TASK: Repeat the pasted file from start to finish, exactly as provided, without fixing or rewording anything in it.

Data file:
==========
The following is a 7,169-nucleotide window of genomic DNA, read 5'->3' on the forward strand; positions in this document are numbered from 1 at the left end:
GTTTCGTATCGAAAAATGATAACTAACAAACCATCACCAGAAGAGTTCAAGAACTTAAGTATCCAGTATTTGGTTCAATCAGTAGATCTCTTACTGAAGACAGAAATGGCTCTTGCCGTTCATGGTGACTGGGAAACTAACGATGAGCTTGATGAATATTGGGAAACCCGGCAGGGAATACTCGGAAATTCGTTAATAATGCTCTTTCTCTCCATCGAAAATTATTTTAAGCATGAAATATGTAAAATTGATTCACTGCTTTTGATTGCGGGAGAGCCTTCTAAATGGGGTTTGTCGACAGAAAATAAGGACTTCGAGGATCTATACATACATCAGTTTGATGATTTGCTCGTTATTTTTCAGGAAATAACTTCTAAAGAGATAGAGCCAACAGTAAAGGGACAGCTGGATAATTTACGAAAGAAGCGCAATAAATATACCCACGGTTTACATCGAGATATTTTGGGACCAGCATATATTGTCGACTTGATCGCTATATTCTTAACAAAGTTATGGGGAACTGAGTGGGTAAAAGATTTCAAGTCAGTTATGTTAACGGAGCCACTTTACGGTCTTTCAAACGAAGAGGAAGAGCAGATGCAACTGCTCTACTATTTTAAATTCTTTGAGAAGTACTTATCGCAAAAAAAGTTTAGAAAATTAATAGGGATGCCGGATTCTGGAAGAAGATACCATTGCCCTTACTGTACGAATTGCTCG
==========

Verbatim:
The following is a 7,169-nucleotide window of genomic DNA, read 5'->3' on the forward strand; positions in this document are numbered from 1 at the left end:
GTTTCGTATCGAAAAATGATAACTAACAAACCATCACCAGAAGAGTTCAAGAACTTAAGTATCCAGTATTTGGTTCAATCAGTAGATCTCTTACTGAAGACAGAAATGGCTCTTGCCGTTCATGGTGACTGGGAAACTAACGATGAGCTTGATGAATATTGGGAAACCCGGCAGGGAATACTCGGAAATTCGTTAATAATGCTCTTTCTCTCCATCGAAAATTATTTTAAGCATGAAATATGTAAAATTGATTCACTGCTTTTGATTGCGGGAGAGCCTTCTAAATGGGGTTTGTCGACAGAAAATAAGGACTTCGAGGATCTATACATACATCAGTTTGATGATTTGCTCGTTATTTTTCAGGAAATAACTTCTAAAGAGATAGAGCCAACAGTAAAGGGACAGCTGGATAATTTACGAAAGAAGCGCAATAAATATACCCACGGTTTACATCGAGATATTTTGGGACCAGCATATATTGTCGACTTGATCGCTATATTCTTAACAAAGTTATGGGGAACTGAGTGGGTAAAAGATTTCAAGTCAGTTATGTTAACGGAGCCACTTTACGGTCTTTCAAACGAAGAGGAAGAGCAGATGCAACTGCTCTACTATTTTAAATTCTTTGAGAAGTACTTATCGCAAAAAAAGTTTAGAAAATTAATAGGGATGCCGGATTCTGGAAGAAGATACCATTGCCCTTACTGTACGAATTGCTCG